Tuesday, July 8, 2008

Language Boy

"All children are born citizens of the world"

It is so true. At birth, the child's brain has the ability to learn any and all languages of the world - no matter how complicated - easily and without effort. He will learn as many as are presented to him. The possibilities are, literally, limitless.

The problem is that we have all too often ignore this incredible ability. If, say, between the ages of 20 and 25, a person's brain was prepped for unlimited language-learning and could learn as many languages as he was exposed to, would we not call him a fool if he didn't seize those precious years to learning as many languages as possible? If such were the case, we would advise all young men and women: "Make the most of those precious years because knowing as many foreign language as possible is beneficial for the rest of your life! And after all, the brain grows by use! Seize the moment!"

Of course, between the ages of 20 and 25 are not prime years for learning language. But such a stage does exist, and it exists in the first six years of life. However, the difference is that toddlers and not going to set out to study the world's languages. In this case especially, "The fate of a child is in the hands of his parents." (Shinichi Suzuki)

In this information age, it is now easier than ever to learn a foreign language. I am not necessarily proposing that you sign your one-year-old up for French class or higher a Japanese tutor. However, parents can and should make it a priority to give their child a second or third language with all means possible.

I have, in the past few months, been debating what languages to teach Hunter. I know a fair amount of Spanish and have been teaching him bits and pieces here and there, and would like to become more fluent so he can really learn the language. My dad speaks some German. My sister is practically fluent in Dutch. I know some sign language as well, and I always thought it would be fun to learn Braille and Morse Code.

The options go on. I would like him to learn some Latin and Greek as they are classic languages from which English originated, and I always thought it was cool learning Greek and Latin roots in grammar class ("photo" means light and "graph" means drawing so "photograph" is a drawing from light!) I would also very much like him to learn Hebrew as it is the language much of the Bible was written in.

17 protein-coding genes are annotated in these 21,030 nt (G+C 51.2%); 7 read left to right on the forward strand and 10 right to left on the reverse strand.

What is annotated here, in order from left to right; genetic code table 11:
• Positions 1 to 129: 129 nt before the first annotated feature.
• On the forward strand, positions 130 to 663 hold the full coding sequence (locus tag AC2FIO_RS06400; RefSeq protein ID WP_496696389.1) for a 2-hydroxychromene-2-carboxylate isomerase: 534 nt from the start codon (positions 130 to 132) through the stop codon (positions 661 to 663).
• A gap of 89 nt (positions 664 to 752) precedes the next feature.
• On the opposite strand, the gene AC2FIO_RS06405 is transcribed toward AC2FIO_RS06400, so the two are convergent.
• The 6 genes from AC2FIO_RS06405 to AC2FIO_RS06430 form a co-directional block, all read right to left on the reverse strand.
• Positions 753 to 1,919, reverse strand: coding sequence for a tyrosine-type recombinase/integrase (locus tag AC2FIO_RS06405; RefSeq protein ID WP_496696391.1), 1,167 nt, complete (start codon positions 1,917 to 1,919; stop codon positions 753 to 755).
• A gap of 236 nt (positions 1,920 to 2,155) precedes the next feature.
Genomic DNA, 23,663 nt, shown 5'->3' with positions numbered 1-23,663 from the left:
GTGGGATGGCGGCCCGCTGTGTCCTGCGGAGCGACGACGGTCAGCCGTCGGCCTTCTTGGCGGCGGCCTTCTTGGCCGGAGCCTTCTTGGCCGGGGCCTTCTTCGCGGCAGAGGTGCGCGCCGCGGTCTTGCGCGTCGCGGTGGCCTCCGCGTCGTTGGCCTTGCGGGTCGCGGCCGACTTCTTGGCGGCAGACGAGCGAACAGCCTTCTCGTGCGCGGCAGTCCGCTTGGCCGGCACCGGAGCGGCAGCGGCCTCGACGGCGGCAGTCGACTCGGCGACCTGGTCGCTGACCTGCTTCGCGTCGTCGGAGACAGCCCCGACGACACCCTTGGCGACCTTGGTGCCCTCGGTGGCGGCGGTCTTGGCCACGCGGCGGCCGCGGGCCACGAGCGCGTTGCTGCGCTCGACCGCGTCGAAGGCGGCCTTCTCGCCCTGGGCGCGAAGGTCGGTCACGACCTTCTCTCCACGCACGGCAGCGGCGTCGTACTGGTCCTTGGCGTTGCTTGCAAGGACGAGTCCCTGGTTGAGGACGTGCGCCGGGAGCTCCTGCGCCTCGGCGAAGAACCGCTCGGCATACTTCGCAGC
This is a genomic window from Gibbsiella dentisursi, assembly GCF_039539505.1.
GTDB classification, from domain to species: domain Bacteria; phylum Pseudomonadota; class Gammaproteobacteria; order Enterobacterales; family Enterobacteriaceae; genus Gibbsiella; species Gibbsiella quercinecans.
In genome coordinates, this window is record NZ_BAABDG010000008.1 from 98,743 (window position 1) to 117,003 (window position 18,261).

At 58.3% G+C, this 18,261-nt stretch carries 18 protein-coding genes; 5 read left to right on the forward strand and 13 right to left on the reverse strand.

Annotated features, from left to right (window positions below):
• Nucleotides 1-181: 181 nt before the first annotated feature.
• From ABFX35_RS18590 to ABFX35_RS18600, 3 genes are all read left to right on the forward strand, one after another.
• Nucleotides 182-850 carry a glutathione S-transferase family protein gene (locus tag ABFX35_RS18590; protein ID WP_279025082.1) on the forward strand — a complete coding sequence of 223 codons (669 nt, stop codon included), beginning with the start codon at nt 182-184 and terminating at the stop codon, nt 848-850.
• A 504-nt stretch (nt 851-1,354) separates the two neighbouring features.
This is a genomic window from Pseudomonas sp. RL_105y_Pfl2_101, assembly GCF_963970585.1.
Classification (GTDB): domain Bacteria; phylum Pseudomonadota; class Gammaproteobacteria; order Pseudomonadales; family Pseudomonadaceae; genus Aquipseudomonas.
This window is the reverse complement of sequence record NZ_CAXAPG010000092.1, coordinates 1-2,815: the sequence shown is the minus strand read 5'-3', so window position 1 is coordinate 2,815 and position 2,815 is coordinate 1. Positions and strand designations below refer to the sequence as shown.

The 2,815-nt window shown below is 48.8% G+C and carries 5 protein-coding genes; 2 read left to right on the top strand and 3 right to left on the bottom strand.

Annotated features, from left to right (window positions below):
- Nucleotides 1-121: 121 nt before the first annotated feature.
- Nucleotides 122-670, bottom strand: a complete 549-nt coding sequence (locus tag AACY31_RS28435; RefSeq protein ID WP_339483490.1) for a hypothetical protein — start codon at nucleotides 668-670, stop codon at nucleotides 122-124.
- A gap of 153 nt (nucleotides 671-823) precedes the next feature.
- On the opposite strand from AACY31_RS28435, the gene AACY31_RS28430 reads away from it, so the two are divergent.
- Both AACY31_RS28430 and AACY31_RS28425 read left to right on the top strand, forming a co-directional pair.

French, Japanese, and Chinese are highly-spoken languages that I have a lot of available resources to gleam from. There is a lot of stuff at the library that can be utilized. It sounds like a lot, but when I consider that the tools to learn them are sitting right in front of my face, all I can think is "Why not?"

His potential is without bounds. Why limit him? He literally has the ability to learn absolutely anything that I present him with effortlessly and with lightening speed. If I have the resources to give him Chinese, then bygone I'm going to give him Chinese.

Let's just say that, should it not be for Doman I would have never even CONSIDERED taking up all these languages. Before Doman I never really realized how quickly and easily little kids could learn. Now that I do, all I want to do is give him the world.

I'm not going to be thoroughly covering all these languages. But, I figure, if he knows say, 200 common words in each of these languages, plus a hundred common phrases, and maybe whatever songs or conversations we have available from library resources, wouldn't that just be neat? And then with this base of language, when he is a little or a lot older, he can take it as far as he wants and learn more and become fluent in as many languages as he chooses? I just want to give him a thorough springboard from which he can do whatever he chooses.